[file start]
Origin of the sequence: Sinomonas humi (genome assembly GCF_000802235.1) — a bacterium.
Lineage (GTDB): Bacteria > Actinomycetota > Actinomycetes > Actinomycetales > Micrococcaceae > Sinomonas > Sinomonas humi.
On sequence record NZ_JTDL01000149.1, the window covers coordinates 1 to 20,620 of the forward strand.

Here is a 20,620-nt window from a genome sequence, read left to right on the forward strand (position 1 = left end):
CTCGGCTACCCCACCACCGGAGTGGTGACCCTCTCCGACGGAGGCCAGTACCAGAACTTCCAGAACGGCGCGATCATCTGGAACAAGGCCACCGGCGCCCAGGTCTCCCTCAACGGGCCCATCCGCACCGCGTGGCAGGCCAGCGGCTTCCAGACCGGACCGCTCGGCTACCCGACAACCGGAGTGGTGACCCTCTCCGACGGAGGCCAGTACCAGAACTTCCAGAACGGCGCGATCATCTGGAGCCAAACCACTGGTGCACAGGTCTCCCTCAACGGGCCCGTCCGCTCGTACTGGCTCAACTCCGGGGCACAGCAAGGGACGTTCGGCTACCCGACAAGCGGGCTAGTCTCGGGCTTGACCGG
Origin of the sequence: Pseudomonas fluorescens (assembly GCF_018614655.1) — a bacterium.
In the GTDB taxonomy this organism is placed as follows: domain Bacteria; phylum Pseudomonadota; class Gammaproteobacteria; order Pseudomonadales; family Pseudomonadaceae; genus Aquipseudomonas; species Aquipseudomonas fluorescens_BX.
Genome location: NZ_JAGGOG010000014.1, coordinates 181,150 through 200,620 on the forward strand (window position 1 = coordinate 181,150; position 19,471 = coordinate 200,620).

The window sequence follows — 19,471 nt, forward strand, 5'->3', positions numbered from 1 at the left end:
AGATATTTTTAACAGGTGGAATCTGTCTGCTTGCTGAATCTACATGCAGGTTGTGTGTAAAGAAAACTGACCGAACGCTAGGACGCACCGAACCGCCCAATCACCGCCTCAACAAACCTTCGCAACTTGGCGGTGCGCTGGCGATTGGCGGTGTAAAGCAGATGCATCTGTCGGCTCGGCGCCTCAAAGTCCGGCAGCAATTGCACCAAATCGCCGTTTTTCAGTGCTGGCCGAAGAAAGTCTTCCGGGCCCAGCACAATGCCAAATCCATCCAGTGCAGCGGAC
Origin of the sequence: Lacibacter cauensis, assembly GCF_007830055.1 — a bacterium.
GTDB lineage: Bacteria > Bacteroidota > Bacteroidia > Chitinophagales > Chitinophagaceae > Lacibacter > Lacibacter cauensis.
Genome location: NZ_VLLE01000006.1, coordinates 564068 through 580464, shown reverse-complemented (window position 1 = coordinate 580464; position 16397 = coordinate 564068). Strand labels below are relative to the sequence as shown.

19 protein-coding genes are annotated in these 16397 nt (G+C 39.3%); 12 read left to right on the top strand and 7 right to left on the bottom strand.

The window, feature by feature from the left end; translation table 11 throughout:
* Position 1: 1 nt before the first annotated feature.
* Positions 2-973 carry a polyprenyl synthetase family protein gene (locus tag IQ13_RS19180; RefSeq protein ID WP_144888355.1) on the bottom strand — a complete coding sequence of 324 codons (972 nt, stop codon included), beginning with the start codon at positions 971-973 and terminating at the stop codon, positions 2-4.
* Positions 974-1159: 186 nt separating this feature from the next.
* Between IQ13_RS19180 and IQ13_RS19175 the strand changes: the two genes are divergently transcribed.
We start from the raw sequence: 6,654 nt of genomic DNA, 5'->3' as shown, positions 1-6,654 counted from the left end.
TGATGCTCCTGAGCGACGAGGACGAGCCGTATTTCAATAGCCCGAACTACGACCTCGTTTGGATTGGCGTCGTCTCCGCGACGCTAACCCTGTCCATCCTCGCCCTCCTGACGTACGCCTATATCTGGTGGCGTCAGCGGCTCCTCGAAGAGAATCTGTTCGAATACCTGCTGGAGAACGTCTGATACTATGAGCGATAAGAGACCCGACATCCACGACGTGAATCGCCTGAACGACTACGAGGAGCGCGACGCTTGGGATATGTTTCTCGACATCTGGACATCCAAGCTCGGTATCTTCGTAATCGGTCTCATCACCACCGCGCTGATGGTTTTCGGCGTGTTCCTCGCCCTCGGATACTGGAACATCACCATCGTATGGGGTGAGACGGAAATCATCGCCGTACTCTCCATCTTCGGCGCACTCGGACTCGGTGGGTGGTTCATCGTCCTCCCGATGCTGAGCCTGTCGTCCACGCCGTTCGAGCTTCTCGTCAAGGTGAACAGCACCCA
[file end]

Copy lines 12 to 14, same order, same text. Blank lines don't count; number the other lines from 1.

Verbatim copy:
GTDB lineage: Bacteria > Bacteroidota > Bacteroidia > Chitinophagales > Chitinophagaceae > Lacibacter > Lacibacter cauensis.
Genome location: NZ_VLLE01000006.1, coordinates 564068 through 580464, shown reverse-complemented (window position 1 = coordinate 580464; position 16397 = coordinate 564068). Strand labels below are relative to the sequence as shown.

19 protein-coding genes are annotated in these 16397 nt (G+C 39.3%); 12 read left to right on the top strand and 7 right to left on the bottom strand.